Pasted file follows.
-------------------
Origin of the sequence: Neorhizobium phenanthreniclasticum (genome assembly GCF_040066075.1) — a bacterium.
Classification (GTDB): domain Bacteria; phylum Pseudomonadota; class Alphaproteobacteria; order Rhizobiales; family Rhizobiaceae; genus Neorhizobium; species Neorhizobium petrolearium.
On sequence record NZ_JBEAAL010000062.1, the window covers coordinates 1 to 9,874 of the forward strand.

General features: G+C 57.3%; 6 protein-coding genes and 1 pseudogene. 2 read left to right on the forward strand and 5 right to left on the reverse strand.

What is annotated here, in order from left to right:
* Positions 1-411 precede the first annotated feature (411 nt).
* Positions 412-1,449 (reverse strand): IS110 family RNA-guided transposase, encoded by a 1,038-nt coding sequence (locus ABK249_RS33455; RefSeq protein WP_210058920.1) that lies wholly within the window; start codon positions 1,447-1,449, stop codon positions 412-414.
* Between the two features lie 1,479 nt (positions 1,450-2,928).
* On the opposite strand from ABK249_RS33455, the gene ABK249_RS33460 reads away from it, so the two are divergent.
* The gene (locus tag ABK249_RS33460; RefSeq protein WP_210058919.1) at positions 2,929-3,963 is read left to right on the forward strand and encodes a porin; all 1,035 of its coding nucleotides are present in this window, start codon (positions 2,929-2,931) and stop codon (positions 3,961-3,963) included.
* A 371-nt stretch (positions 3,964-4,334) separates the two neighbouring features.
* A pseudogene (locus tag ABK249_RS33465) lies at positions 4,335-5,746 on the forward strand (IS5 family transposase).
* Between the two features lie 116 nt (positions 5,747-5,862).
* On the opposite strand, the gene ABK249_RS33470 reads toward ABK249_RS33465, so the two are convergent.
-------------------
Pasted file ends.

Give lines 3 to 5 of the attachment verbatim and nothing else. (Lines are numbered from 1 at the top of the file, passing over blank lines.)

On sequence record NZ_JBEAAL010000062.1, the window covers coordinates 1 to 9,874 of the forward strand.

General features: G+C 57.3%; 6 protein-coding genes and 1 pseudogene. 2 read left to right on the forward strand and 5 right to left on the reverse strand.

What is annotated here, in order from left to right: